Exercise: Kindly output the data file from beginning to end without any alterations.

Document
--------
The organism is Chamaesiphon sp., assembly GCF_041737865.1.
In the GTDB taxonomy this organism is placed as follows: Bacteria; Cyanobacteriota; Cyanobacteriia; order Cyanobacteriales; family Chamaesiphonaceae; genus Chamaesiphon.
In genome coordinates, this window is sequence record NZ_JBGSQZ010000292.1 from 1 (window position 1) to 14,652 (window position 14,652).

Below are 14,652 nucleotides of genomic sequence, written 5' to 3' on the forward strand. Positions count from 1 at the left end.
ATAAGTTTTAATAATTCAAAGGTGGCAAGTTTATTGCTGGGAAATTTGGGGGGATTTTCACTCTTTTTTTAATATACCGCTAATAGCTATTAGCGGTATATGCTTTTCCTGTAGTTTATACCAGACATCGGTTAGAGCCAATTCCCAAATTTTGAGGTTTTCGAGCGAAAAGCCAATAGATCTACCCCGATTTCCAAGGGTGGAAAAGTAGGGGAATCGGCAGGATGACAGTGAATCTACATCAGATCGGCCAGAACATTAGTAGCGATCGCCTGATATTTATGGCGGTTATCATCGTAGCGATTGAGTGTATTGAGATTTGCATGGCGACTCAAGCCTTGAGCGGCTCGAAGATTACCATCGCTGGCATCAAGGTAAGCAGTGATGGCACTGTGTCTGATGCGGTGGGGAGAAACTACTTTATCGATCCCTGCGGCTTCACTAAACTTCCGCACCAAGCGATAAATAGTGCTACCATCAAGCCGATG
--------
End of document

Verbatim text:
The organism is Chamaesiphon sp., assembly GCF_041737865.1.
In the GTDB taxonomy this organism is placed as follows: Bacteria; Cyanobacteriota; Cyanobacteriia; order Cyanobacteriales; family Chamaesiphonaceae; genus Chamaesiphon.
In genome coordinates, this window is sequence record NZ_JBGSQZ010000292.1 from 1 (window position 1) to 14,652 (window position 14,652).

Below are 14,652 nucleotides of genomic sequence, written 5' to 3' on the forward strand. Positions count from 1 at the left end.
ATAAGTTTTAATAATTCAAAGGTGGCAAGTTTATTGCTGGGAAATTTGGGGGGATTTTCACTCTTTTTTTAATATACCGCTAATAGCTATTAGCGGTATATGCTTTTCCTGTAGTTTATACCAGACATCGGTTAGAGCCAATTCCCAAATTTTGAGGTTTTCGAGCGAAAAGCCAATAGATCTACCCCGATTTCCAAGGGTGGAAAAGTAGGGGAATCGGCAGGATGACAGTGAATCTACATCAGATCGGCCAGAACATTAGTAGCGATCGCCTGATATTTATGGCGGTTATCATCGTAGCGATTGAGTGTATTGAGATTTGCATGGCGACTCAAGCCTTGAGCGGCTCGAAGATTACCATCGCTGGCATCAAGGTAAGCAGTGATGGCACTGTGTCTGATGCGGTGGGGAGAAACTACTTTATCGATCCCTGCGGCTTCACTAAACTTCCGCACCAAGCGATAAATAGTGCTACCATCAAGCCGATG